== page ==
xxxx

To emphasize, the Trust Receipts Law was created to "to aid in financing importers and retail
dealers who do not have sufficient funds or resources to finance the importation or purchase of
merchandise, and who may not be able to acquire credit except through utilization, as collateral, of
the merchandise imported or purchased." Since Asiatrust knew that petitioner was neither an
importer nor retail dealer, it should have known that the said agreement could not possibly apply to
petitioner.18

Further, in Land Bank of the Philippines v. Perez, the respondents were officers of Asian
Construction and Development Corporation (ACDC), a corporation engaged in the construction
business. On several occasions, respondents executed in favor of Land Bank of the Philippines
(LBP) trust receipts to secure the purchase of construction materials that they will need in their
construction projects. When the trust receipts matured, ACDC failed to return to LBP the proceeds of
the construction projects or the construction materials subject of the trust receipts. After several
demands went unheeded, LBP filed a complaint for Estafa or violation of Art. 315, par. 1(b) of the
RPC, in relation to PD 115, against the respondent officers of ACDC. This Court, like in Ng,
acquitted all the respondents on the postulate that the parties really intended a simple contract of
loan and not a trust receipts transaction, viz:
When both parties enter into an agreement knowing that the return of the goods subject of the trust
receipt is not possible even without any fault on the part of the trustee, it is not a trust receipt
transaction penalized under Section 13 of P.D. 115; the only obligation actually agreed upon by the
parties would be the return of the proceeds of the sale transaction. This transaction becomes a mere
loan, where the borrower is obligated to pay the bank the amount spent for the purchase of the
goods.

xxxx

Thus, in concluding that the transaction was a loan and not a trust receipt, we noted in Colinares that
the industry or line of work that the borrowers were engaged in was construction. We pointed out
that the borrowers were not importers acquiring goods for resale. Indeed, goods sold in retail are
often within the custody or control of the trustee until they are purchased. In the case of materials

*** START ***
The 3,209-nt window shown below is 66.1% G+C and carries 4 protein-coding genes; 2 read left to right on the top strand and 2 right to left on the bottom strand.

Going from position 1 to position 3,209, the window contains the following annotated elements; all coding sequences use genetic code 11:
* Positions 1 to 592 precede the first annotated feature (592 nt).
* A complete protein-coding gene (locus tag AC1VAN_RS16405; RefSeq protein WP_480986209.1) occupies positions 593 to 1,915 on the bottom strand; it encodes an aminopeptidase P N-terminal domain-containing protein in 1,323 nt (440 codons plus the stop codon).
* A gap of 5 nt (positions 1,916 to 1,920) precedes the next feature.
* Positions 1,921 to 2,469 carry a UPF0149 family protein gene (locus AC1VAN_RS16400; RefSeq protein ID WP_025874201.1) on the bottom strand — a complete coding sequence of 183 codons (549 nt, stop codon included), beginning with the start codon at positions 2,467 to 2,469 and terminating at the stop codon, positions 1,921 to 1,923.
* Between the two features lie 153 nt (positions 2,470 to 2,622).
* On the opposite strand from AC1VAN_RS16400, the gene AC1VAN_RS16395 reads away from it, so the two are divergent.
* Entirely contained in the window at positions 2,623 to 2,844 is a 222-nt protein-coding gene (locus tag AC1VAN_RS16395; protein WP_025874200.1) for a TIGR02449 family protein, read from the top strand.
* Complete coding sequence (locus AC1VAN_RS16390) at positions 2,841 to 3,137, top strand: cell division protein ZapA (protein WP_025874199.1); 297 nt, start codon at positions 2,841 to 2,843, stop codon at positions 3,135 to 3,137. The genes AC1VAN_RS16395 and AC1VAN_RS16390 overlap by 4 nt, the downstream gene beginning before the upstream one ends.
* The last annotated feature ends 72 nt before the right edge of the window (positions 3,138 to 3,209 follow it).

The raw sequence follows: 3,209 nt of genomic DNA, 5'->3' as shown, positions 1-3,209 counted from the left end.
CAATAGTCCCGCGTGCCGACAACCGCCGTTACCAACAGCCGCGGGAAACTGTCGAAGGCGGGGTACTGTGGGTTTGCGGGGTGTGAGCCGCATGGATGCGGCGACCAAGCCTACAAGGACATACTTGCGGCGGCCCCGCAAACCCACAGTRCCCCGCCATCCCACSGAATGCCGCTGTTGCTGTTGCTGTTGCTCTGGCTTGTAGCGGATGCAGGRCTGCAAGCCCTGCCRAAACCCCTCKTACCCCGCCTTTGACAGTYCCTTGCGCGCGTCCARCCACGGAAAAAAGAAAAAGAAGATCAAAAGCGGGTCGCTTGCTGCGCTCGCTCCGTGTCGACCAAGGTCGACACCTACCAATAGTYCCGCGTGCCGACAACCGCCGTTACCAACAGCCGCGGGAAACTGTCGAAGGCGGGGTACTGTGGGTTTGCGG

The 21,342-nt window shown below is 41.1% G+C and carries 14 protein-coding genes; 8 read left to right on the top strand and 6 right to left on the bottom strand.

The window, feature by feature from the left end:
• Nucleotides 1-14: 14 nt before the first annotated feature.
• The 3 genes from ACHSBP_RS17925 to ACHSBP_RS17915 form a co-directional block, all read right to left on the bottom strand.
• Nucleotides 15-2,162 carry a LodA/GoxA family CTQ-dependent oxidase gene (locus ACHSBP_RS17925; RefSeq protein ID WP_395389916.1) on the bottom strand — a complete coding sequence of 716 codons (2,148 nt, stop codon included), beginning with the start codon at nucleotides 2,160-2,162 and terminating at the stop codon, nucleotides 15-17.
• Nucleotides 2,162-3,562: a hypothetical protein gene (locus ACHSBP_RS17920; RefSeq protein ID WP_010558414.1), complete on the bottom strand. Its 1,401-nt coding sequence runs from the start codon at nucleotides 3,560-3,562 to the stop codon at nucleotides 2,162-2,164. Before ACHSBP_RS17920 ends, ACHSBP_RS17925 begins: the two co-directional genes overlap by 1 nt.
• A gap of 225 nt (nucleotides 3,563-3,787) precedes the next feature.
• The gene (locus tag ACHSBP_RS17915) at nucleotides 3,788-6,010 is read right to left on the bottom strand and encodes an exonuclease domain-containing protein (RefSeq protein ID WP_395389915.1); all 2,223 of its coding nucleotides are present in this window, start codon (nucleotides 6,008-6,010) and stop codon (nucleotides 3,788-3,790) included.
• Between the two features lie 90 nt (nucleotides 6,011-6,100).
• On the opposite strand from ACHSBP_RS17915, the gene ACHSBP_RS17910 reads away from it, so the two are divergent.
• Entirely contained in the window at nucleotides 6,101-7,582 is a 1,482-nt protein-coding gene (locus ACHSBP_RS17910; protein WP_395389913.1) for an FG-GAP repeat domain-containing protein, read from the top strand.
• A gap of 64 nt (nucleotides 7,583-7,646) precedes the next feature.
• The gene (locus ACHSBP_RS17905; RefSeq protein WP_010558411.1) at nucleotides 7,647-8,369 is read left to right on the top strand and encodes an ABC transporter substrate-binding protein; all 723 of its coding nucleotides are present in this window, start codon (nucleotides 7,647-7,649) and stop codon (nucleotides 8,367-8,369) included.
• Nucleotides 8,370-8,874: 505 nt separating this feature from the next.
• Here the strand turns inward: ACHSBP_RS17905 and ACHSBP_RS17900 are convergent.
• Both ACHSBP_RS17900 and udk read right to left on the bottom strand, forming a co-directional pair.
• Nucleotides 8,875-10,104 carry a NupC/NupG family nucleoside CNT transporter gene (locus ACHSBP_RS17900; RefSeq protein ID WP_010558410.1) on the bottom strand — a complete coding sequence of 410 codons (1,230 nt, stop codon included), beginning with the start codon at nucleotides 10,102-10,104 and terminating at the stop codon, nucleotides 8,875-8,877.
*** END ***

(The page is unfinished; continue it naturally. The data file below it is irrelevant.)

used in the manufacture of finished products, these finished products – if not the raw materials or
their components – similarly remain in the possession of the trustee until they are sold. But the
goods and the materials that are used for a construction project are often placed under the control
and custody of the clients employing the contractor, who can only be compelled to return the
materials if they fail to pay the contractor and often only after the requisite legal proceedings. The
contractor’s difficulty and uncertainty in claiming these materials (or the buildings and structures
which they become part of), as soon as the bank demands them, disqualify them from being covered
by trust receipt agreements.19

Since the factual milieu of Ng and Land Bank of the Philippines are in all four corners similar to the
instant case, it behooves this Court, following the principle of stare decisis,20 to rule that the
transactions in the instant case are not trust receipts transactions but contracts of simple loan. The
fact that the entruster bank, Metrobank in this case, knew even before the execution of the alleged
trust receipt agreements that the covered construction materials were never intended by the
entrustee (petitioner) for resale or for the manufacture of items to be sold would take the transaction
between petitioner and Metrobank outside the ambit of the Trust Receipts Law.

For reasons discussed above, the subject transactions in the instant case are not trust receipts
transactions. Thus, the consolidated complaints for Estafa in relation to PD 115 have really no leg to
1âwphi1

stand on.

The Court’s ruling in Colinares v. Court of Appeals21 is very apt, thus:

The practice of banks of making borrowers sign trust receipts to facilitate collection of loans and
place them under the threats of criminal prosecution should they be unable to pay it may be unjust
and inequitable. if not reprehensible. Such agreements are contracts of adhesion which borrowers
have no option but to sign lest their loan be disapproved. The resort to this scheme leaves poor and
hapless borrowers at the mercy of banks and is prone to misinterpretation x x x.

Unfortunately, what happened in Colinares is exactly the situation in the instant case. This
reprehensible bank practice described in Colinares should be stopped and discouraged. For this